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President Plevneliev awards Bulgarian intellectuals with the highest state honors

Photo: BТА

“Culture and knowledge are an extraordinary wealth and the more you give to others, the more you have.” With these words, Bulgarian President Rosen Plevneliev began awarding the highest state honors of the Republic of Bulgaria at a ceremony in the Coat of Arms Hall of the Presidency in the capital Sofia on June 18th.

"Today I am pleased to dignify with the highest state distinctions prominent Bulgarian scholars and artists who through their talent and thanks to decades of work have made our entire nation richer, more spiritual and more united. The creative path of each of these persons is remarkable as behind the facts we discover individuals passionately devoted to culture, art, science and the nation, these are destinies of bright personalities who have left a lasting mark in Bulgarian society. In the modern world, the most prosperous nations are those who have the courage to plan and look ahead, but this is only possible when the roots of spirituality are strong and deep. I believe you are one of the true benchmarks of the nation and beacons of knowledge for the young and for those who will come after them, examples of morality, devotion to the nation and its future, its traditions and its spirituality."

For his outstanding contribution to Bulgarian art, painter Encho Pironkov received the highest state award of the Republic of Bulgaria, the "Stara Planina" order first degree. The renowned master of the brush and representative of the Plovdiv paining school is known for his inimitable artistic style, but few know that now 80-year-old artist has no less famous granddaughter, the best Bulgarian tennis players of recent years Tsvetana Pironkova.

The second most important state award of the Republic of Bulgaria and the oldest, the Saints Cyril and Methodius order, in existence since 1909, was constituted by King Ferdidand following the independence of Bulgaria from the Ottoman Empire the previous year, as one of its holders has been the patriarch of Bulgarian literature, Ivan Vazov, who received it personally from King Boris III for his 70th anniversary in 1920.  For their contribution to science, the arts and culture with the order "Saints Cyril and Methodius" 1st degree at yesterday's ceremony were honored literary critic Mihail Nedeltchev, physicist Prof. Lalov, actress Prof. Elena Baeva and poet Najden Valtchev. From the music sector were honored folk singer Kalinka Zgurova and orchestral and opera conductor Dragomir Nenov.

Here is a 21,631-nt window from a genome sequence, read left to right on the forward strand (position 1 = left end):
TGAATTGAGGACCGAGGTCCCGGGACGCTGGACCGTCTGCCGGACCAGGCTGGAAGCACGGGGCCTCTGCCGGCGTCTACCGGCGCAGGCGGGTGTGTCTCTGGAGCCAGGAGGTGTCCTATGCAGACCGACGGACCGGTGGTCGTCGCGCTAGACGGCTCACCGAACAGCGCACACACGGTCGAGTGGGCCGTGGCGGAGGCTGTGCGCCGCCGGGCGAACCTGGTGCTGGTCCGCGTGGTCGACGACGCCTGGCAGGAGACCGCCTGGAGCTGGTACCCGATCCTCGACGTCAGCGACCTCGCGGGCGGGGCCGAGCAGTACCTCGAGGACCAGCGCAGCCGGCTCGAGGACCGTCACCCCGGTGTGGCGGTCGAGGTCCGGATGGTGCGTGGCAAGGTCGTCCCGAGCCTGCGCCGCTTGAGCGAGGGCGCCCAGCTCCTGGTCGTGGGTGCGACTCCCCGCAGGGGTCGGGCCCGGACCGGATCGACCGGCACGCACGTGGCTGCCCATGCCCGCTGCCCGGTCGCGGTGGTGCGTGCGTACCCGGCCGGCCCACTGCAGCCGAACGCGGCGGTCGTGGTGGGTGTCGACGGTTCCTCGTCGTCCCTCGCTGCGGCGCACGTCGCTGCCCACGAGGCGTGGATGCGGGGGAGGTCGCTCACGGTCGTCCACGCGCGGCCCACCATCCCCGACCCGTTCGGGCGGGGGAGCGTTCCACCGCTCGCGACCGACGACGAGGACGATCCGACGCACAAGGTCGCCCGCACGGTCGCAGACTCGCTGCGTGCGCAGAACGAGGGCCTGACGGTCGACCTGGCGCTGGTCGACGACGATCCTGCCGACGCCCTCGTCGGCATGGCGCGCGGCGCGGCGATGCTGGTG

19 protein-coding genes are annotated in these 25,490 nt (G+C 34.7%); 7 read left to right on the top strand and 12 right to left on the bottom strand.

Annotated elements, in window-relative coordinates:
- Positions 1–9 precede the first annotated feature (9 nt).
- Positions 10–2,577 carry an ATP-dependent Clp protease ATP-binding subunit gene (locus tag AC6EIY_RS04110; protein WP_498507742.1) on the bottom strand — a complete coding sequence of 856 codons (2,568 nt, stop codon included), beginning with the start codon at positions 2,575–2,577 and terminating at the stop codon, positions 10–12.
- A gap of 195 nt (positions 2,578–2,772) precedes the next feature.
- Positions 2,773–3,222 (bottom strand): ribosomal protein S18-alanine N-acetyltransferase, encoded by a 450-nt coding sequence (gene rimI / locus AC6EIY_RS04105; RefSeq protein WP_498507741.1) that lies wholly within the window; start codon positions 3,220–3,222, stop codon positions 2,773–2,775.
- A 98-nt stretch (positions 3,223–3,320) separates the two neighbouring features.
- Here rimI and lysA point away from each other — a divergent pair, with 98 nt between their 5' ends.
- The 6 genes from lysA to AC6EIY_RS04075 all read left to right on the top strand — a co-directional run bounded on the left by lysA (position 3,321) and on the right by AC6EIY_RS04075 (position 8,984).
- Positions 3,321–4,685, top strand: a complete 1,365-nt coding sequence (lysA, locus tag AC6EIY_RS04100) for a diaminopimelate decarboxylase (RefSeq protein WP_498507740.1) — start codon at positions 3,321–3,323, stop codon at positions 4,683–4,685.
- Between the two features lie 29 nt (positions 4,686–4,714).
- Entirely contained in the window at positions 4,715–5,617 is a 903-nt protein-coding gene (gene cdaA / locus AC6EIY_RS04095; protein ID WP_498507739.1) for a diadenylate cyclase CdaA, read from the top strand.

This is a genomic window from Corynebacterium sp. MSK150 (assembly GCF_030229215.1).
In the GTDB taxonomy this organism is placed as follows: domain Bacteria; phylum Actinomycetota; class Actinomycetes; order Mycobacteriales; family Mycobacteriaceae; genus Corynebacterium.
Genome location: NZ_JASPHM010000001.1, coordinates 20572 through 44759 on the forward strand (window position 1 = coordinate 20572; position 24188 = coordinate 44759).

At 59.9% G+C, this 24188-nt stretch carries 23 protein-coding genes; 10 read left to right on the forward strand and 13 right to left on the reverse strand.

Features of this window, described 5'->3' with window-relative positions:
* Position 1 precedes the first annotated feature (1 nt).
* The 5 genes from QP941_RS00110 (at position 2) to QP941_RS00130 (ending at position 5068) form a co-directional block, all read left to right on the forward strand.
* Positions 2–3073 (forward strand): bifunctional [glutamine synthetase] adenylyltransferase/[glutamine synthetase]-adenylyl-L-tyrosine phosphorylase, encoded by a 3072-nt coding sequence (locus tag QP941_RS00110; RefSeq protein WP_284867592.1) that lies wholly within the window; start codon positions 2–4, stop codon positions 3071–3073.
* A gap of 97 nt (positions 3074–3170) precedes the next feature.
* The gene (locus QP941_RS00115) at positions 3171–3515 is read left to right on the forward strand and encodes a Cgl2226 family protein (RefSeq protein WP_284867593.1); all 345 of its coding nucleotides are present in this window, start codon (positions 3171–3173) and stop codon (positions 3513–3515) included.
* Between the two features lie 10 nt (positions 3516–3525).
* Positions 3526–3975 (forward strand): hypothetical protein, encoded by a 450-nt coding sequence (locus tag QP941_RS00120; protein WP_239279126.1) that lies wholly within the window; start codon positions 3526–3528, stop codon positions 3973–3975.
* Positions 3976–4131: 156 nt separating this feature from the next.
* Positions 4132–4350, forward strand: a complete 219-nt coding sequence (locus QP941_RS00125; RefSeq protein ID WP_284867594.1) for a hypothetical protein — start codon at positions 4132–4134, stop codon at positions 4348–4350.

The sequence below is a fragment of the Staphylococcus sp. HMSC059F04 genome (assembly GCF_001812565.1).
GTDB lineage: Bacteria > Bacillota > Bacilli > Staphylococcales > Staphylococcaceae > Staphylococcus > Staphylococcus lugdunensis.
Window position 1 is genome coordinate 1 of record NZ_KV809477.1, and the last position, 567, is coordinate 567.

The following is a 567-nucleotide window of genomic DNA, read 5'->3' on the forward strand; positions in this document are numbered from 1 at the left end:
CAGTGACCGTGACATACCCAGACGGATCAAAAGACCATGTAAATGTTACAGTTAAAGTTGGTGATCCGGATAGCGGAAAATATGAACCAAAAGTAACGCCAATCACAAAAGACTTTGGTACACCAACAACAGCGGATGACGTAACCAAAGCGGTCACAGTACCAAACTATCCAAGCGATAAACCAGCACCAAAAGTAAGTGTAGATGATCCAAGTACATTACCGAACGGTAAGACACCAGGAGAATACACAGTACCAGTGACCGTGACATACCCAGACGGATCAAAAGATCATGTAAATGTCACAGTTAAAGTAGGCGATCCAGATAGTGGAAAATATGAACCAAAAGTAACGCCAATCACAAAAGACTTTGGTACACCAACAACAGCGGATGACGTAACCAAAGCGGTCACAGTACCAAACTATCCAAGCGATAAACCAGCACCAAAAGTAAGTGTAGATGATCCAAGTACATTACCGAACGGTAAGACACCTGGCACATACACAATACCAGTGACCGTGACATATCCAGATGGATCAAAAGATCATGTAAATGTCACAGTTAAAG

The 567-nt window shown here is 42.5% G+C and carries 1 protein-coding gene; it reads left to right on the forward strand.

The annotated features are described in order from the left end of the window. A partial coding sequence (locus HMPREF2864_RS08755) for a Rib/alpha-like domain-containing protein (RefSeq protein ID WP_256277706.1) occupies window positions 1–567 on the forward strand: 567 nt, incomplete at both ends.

On behalf of all winners, literary critic Mikhail Nedeltchev turned to the president and everyone present at the ceremony with the words:

"The millennium-old Bulgarian state has survived because for centuries it was mostly and only a state of the mind and the spirit. In the days of deceptive pragmatism and vulgar power, of the coarse materialism, we intellectuals must bear witness to the processes taking place. Words and messages can really do things and turn public affairs in a good direction. And especially receiving these high distinctions increases our responsibility and obliges us to continue making our contribution in the future, too."

For her long-time work in the field of documentary filmmaking with over more than a dozen titles, including nominees by the European Film Academy for best documentary Whose is this Song and Divorce Albanian Style, the St. St. Cyril and Methodius order was awarded also to the eminent Bulgarian filmmaker Adela Peeva who said for Radio Bulgaria after the ceremony:

"It is good to receive awards and recognition, especially when it is given by the highest state institution as the presidency. Of course, there is the excitement of being honored and one starts asking themselves if they have done everything in the right way. This award is given to people in an advanced age usually so that you make a quick assessment of your life and work up until this point. I felt quite awkward at first as there was this nationwide strike and protests and we all react really react to events. We are constantly talking about politics and suddenly you receive a medal and wonder whether someone would care at all but I think it's very important to have such recognition, especially in the field of culture. Politics is one thing, it is transient, today it is one person in power and tomorrow it is another, but we hope that what remains in the armor of the national culture will be more lasting."

English version: Rossitsa Petcova

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